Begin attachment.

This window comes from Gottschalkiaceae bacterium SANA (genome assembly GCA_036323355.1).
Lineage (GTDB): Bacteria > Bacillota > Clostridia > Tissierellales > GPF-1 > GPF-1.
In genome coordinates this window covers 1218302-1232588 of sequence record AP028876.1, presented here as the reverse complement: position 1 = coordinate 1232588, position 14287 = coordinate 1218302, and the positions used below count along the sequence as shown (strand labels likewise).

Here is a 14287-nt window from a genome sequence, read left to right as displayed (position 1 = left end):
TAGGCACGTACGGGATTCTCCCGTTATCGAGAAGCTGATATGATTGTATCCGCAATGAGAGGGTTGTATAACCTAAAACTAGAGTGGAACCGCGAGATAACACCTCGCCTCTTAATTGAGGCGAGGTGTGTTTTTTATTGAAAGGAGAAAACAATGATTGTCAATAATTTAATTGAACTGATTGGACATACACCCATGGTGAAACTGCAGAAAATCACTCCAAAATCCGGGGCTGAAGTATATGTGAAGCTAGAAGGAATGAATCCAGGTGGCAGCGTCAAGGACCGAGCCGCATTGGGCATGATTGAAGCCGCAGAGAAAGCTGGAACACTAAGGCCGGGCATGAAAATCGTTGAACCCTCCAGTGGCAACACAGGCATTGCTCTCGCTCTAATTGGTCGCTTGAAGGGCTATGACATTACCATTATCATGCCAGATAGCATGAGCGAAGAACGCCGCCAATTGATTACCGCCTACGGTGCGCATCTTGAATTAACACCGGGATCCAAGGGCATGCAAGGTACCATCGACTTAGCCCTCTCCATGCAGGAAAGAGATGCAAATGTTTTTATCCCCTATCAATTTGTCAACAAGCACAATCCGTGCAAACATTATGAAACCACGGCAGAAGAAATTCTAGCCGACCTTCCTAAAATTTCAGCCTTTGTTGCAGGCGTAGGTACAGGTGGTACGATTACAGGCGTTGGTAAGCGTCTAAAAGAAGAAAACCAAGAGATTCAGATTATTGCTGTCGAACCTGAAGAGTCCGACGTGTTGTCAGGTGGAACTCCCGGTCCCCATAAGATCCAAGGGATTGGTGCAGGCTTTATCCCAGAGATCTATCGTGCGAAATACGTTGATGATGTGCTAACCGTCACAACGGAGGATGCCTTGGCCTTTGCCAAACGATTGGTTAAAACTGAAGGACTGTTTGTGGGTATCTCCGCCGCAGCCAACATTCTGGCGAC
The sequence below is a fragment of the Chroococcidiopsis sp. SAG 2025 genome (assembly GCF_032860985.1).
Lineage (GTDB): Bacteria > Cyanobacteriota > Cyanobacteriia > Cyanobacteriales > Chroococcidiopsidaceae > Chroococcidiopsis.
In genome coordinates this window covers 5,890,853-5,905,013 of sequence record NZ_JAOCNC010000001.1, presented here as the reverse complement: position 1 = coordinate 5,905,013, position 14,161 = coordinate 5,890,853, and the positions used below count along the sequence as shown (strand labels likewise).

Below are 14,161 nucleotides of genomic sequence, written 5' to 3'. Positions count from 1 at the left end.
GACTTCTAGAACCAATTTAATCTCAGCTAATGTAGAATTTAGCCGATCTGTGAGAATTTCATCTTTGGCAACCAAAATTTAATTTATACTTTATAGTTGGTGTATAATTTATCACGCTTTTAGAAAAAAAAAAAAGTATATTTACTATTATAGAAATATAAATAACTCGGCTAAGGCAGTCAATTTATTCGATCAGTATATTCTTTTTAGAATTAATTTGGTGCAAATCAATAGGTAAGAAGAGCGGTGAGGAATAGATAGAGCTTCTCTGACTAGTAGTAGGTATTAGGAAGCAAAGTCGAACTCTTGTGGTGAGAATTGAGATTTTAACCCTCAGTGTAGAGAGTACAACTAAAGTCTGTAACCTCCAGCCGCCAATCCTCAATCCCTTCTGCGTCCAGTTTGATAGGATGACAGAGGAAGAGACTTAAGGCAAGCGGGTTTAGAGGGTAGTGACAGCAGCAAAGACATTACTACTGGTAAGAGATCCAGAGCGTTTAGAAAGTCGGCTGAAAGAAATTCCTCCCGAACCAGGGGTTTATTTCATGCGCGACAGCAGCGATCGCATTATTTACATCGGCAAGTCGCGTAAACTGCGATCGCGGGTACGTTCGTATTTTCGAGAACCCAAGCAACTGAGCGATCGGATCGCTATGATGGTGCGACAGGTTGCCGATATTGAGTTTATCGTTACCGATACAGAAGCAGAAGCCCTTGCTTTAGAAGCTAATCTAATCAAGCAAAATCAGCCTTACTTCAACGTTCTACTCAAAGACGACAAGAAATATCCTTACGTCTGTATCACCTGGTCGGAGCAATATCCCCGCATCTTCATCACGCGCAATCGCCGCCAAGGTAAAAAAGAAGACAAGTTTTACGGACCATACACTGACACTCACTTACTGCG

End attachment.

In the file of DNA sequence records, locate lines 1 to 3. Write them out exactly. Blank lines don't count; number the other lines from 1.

This window comes from Gottschalkiaceae bacterium SANA (genome assembly GCA_036323355.1).
Lineage (GTDB): Bacteria > Bacillota > Clostridia > Tissierellales > GPF-1 > GPF-1.
In genome coordinates this window covers 1218302-1232588 of sequence record AP028876.1, presented here as the reverse complement: position 1 = coordinate 1232588, position 14287 = coordinate 1218302, and the positions used below count along the sequence as shown (strand labels likewise).